What Moves You? A Visit to the Philbrook Museum

Yesterday, I woke in a slump and decided to fight it with a dose of inspiration. I realized I’d never been to a museum by myself, so off to Tulsa to the Philbrook I went.


From my years as a designer, I remembered that it’s helpful to have a goal before taking in gobs of visual eye-candy, so I started by meditating in the parking lot about what I wanted to find—what drove me to come here. As I calmed myself in the parked car, it struck me that I spend little time identifying what it is that moves my artistic spirit. I wrote in my art journal “discover what moves me”.

Have you ever noticed that being skilled at painting makes you immune somewhat to being emotionally moved by other artists’ works? If I have any emotional reaction to art, it’s because I see the genius in their craft, and wish to have their knowledge or skill, but rarely do I allow myself to react purely as an appreciator. Yesterday, I got to be an appreciator.


The first painting in the museum moved me. Looking back, it might have been worth the trip entirely. It’s “The Little Shepherdess” by Bouguereau. So simple, and profound. The little girl staring at me forced me to consider her worth and unpretentious beauty. The size of the painting drawing me in to her world for a while. I was frozen.



In the Great Hall of the Philbrook is a marble miniature of the “Three Graces”, created in 1840. I was moved. First of all, white marble figures are breathtaking. The scene in “Pride and Prejudice” where Elizabeth sees Mr. Darcy’s statue room is one of my favorite movie scenes. As I moved around the “Three Graces”, though, I was struck by more than the beauty of the substrate. The oneness and affection of the sisters tells a story of the power of human relationship. There’s also a sadness in the piece that warns of a coming doom…this may be their last embrace.

A similar mood was evident in the Italian painting “Noli me Tangere (Touch Me Not)” by Benedetto Gennari II. The desperation of Mary wanting to touch Jesus was very moving.


The Italian wing of the Philbrook was mostly altar pieces which are highly decorative and skilled, but unemotional in my estimation. One other religious piece captured me, not because I care for the story, but because of the emotion of the subject. “St. Francis in Ecstacy” by Bernardo Strozzi is an depiction of Spiritual revelation. Moments of epiphany, as depicted in the piece, are so few and far between that I was moved with desire for such.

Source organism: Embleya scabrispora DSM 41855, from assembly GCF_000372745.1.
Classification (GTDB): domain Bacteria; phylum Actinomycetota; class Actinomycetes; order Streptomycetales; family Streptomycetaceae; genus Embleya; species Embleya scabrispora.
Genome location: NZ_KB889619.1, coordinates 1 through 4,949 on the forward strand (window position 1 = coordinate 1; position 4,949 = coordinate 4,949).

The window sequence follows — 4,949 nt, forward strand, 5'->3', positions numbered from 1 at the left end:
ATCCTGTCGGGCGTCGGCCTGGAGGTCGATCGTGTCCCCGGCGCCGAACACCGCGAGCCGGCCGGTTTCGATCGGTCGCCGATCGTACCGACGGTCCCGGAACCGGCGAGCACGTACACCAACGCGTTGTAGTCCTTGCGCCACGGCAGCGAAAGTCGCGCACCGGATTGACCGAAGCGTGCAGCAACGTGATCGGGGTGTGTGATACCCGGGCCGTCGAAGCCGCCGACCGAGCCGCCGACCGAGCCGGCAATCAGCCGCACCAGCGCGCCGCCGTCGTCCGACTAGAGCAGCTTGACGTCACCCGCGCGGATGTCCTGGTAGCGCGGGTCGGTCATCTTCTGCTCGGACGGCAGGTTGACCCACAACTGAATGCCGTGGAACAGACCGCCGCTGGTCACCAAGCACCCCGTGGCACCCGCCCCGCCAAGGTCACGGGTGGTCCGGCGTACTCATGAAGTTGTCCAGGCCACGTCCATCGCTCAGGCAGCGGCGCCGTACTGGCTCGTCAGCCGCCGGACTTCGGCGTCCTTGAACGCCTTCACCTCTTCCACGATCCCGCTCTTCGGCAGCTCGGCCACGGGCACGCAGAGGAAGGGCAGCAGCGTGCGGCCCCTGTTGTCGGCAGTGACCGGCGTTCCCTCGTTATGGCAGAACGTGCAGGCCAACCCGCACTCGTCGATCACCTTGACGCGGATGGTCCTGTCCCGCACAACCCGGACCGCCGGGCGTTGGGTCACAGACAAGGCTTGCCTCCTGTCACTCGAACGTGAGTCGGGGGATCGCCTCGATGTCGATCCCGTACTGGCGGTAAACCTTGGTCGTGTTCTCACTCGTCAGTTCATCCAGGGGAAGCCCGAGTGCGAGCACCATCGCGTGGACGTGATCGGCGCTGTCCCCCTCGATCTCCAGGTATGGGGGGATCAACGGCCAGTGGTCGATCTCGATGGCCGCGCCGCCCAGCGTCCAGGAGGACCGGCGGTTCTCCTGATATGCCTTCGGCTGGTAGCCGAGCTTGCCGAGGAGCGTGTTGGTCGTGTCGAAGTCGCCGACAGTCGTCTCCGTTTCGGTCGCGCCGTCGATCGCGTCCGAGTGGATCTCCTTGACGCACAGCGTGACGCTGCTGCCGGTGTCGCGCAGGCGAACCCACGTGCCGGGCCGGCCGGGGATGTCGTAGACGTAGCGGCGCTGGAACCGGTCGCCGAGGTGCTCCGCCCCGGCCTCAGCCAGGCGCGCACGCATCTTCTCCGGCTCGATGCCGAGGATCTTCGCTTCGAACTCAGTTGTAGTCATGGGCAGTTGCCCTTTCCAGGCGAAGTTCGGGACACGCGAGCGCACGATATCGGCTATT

The next big collection in the museum was Western art, and  I wasn’t quite in the mood for that after soaking in the idealistic subjects of European and Italian masters. In the lobby I found a place to sit and think. On the wall by the bookstore, I noticed a magnetic board full of drawings. The museum had sketchbooks and pencils for patrons to practice their drawing skills, it turned out, so I grabbed a set and went back to the Bouguereau painting to draw the girl’s face. I posted my humble drawing on the board and reluctantly walked toward the Rotunda where there was a collection of Western art.

I felt strange having this hesitation to observe the Western art that I have somewhat replicated over the years. I pondered how the romanticism of European art is so epic and moves my soul in its deepest places. It feels like a side of me that I have forgotten. Why have I forgotten? Life can have that affect on us, can’t it—the harsh realities of the world dragging us downward till we don’t even want to imagine that this life, or the afterlife can be worth dreaming about. Perhaps we sometimes dwell on ugly and base things in order to feel like we’re fully appreciating this human experience. But, how uninspiring is the output of artists who dwell frequently on such things. Have I just described 75% of the celebrated artistic output of the 20th century?

To be fair, Western art isn’t base—just, down-to-earth. And, certainly it’s ideal to the more rugged and adventurous of us. I stepped into the rotunda, ready to appreciate, not sure of being moved.

There is a wanderlust in my spirit and I was particularly drawn to paintings of wide open spaces. “Moonrise Over Desert”, by Maynard Dixon made me wish I had a horse, a gun, and two weeks to do nothing but roam. I guess you could say I was moved by it.

“Grand Canyon” by Thomas Moran was equally inviting although I had to stretch myself to imagine how I would rather fly over this landscape than travel it on horseback. I was a little moved. Maybe I felt obliged to appreciate it rather than actually being moved by it.

I love the technical skill of Nicolai Fechin, who is adored by many—mostly artists. “Albedia”, a painting of an indian woman is exemplary of why artists love his work: it’s full of exuberant, abstract color, and technical variety, offset by the sober, proud face of the middle-aged woman—a celebration of culture and hard work. I like that. I can be inspired by that, but, was I moved? I still don’t know.


In conclusion, I haven’t fully answered my original question. A few categories stand out though. John Lasater, the art appreciator, is most definitely moved by these subjects:

I. A beautiful child, who looks at me and seems to ask, “do you accept me the way I am?”
II. Humans desperate for love, affection and touch.
III. Sacrifice, whether it be in war or in Spiritual devotion.
IV. The potential for adventure, wide open spaces—something that makes me say, “I wish I could be there.”

How John Lasater, the artist, will grow from this experience is yet to be seen.

What moves you?



[…] here to read an interesting post by John Lasater about his visit to the Philbrook Museum in Tulsa, […]

  Mom wrote @

John, thank you for sharing your experiences at the art museum. I was moved by your descriptions and insights into your soul.

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